WFUBMC CEO Dr. John McConnell, North Carolina Governor Beverly Perdue, city and county officials, and WFUBMC leadership announce an $87 million project in the Piedmont Triad Research Park.


Why Memory Lane Is Such a Mortifying Stroll

Dr. Ashok Hegde, an associate professor of neurobiology and anatomy, was quoted on MSNBC.com regarding his research about why the brain holds on to certain memories, especially in extremely happy or tragic situations.


60 Minutes Highlights Wake Forest Research

The Wake Forest Institute for Regenerative Medicine and its director, Dr. Anthony Atala, were featured on CBS’s “60 Minutes”. Watch the segment online.


Wake Forest Baptist In The News Archive

WFUBMC In The News Archive


Wake Forest Baptist In The News

Learn more about the newsmakers at Wake Forest Baptist Medical Center.


Switching May Not Be The Answer

The CDC says American-made cigarettes may contain higher doses of carginogens. While that may be the case, WFUBMC tobacco intervention expert Dr. John Spangler says switching to overseas brands may not be the answer.


High Profile Stroke Raises Questions

The 41-year-old son of Vice President Joe Biden suffered a minor stroke. WFUBMC neurologist Dr. Cheryl Bushnell says there are many factors that could come into play.


Many Cancer Survivors Forgoing Care, Study Shows

National Public Radio and other major news outlets highlight the findings of Wake Forest University Baptist Medical Center researcher Kathryn E. Weaver's newly published study.


Cutting Emergency Department Costs

ScienceDaily and other national news outlets have featured the findings of Wake Forest University Baptist Medical Center researcher Chadwick Miller. His study may help reduce hospital admissions and treatment costs for patients entering the ED for treatment of chest pain. 


Region's First Transoral Robotic Surgery Performed

Western North Carolina’s first transoral robotic surgery (TORS), a minimally invasive, endoscopic technique for removal of early stage tumors of the tongue base, tonsil and larynx, has been performed at Wake Forest Baptist by surgeon Josh Waltonen, MD, of the Department of Otolaryngology, and all three patients who underwent the first procedures are recovering well, without the complications that follow traditional surgery.


Invading Cancer Cells

Researchers have created a "designer protein" that can not only target a cancer cell, but can also invade that cell and attack its DNA. Lead researcher Waldemar Debinski, MD, PhD, says his findings open a new door in cancer research.


Tiny Livers Engineered in Lab

Researchers at the Institute for Regenerative Medicine at Wake Forest University Baptist Medical Center are the first to use human liver cells to successfully engineer miniature livers that function – at least in a laboratory setting – like human livers.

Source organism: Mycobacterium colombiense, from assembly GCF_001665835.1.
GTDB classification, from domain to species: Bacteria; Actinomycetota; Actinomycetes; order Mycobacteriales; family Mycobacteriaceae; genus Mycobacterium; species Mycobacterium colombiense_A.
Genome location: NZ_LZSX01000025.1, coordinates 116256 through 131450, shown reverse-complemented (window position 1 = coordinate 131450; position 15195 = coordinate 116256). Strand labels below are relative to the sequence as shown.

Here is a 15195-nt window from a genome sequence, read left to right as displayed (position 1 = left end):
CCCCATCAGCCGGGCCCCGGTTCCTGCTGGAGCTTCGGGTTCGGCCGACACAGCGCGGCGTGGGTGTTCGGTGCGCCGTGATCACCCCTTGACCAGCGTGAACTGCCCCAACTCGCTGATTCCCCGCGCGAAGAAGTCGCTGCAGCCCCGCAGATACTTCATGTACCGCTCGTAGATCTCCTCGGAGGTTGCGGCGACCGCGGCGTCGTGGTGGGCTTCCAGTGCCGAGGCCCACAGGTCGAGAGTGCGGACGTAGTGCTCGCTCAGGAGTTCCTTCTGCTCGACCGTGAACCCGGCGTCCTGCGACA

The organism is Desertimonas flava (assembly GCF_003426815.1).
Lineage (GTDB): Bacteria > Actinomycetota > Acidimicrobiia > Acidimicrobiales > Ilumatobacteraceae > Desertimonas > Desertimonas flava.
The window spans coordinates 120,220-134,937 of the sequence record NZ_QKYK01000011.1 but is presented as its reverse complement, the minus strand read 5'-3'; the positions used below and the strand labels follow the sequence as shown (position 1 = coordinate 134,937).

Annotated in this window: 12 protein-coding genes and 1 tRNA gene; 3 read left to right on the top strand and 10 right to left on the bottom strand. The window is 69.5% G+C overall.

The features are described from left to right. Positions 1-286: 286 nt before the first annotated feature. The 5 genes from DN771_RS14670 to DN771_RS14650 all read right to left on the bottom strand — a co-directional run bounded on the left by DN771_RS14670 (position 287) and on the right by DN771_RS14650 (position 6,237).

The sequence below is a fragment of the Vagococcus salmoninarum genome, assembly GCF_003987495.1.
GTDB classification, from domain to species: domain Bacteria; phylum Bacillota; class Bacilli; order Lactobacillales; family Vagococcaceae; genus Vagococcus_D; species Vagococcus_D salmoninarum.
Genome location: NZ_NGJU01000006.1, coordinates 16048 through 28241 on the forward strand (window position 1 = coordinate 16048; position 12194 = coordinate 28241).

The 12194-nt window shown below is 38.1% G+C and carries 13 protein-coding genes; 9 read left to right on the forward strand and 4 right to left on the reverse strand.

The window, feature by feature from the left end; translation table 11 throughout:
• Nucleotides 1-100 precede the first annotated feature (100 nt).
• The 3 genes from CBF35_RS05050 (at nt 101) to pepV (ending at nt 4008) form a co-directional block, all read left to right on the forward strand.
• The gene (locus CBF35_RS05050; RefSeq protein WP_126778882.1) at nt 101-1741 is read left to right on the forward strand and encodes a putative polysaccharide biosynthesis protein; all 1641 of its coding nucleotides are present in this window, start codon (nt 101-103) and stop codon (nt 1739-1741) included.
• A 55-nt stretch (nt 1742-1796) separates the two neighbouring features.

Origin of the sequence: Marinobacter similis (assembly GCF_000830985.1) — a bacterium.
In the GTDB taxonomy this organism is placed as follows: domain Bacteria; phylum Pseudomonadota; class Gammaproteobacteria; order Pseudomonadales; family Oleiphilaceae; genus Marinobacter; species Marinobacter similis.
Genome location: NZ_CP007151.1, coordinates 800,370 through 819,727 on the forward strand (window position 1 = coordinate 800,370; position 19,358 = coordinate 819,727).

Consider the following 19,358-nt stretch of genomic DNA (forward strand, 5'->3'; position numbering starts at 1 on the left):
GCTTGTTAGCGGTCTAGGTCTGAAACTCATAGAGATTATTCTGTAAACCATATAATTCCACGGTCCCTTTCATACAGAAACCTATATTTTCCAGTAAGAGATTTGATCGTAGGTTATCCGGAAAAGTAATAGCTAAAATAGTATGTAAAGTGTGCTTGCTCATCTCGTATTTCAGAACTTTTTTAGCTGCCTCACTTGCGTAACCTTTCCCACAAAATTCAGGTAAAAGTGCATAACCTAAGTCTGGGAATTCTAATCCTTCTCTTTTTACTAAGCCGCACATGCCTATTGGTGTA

Wake Forest Baptist Researcher Hopes for FDA Action Against Alcoholic Energy Drinks

Wake Forest University Baptist Medical Center emergency physician Mary Claire O’Brien, M.D., who conducted groundbreaking research into the dangers of the manufactured alcoholic energy drinks, says the drinks are dangerous and their sale should be prohibited.

 


Rehabilitation is Key After Major Trauma

David W. Lacey, MD, medical director of Acute Inpatient Rehabilitation Services at Wake Forest University Baptist Medical Center, was interviewed by Associated Press (AP) to provide insight on the value of a strong social network for rehabilitating patients like Rep. Gabrielle Giffords of Arizona.

Giffords suffered a gunshot to the head Jan. 8 in a shooting spree which has riveted the nation’s attention. Reports show that Giffords is improving steadily and has been moved to TIRR Memorial Hermann Hospital's rehab center in Houston. Her husband, astronaut Mark Kelly, has decided to command the upcoming flight of the space shuttle Endeavor.

Lacey is a physiatrist, a medical doctor who specializes in rehabilitating and restoring optimal function to people with injuries such as brain injuries and major traumas.


Improving Leukemia Outcomes Through Research

Researchers are working hard to improve outcomes for patients with acute promyelocytic leukemia (APL). A study done at Wake Forest Baptist shows that the use of arsenic early in treatment significantly improves survival for these patients.  


Expert Explains the Condition ANCA-vasculitis

A condition called ANCA-associated vasculitis recently made headlines when Wake Forest University student-athlete Kevin Jordan suffered from the disease and needed a kidney transplant. Wake Forest's head baseball coach Tom Walter donated one of his kidneys on Feb. 7 in a successful surgery at Emory University Hospital in Atlanta. Barry I. Freedman, MD, chief of Nephrology, explains the condition.

 


Replacement Urine Tubes Engineered in the Lab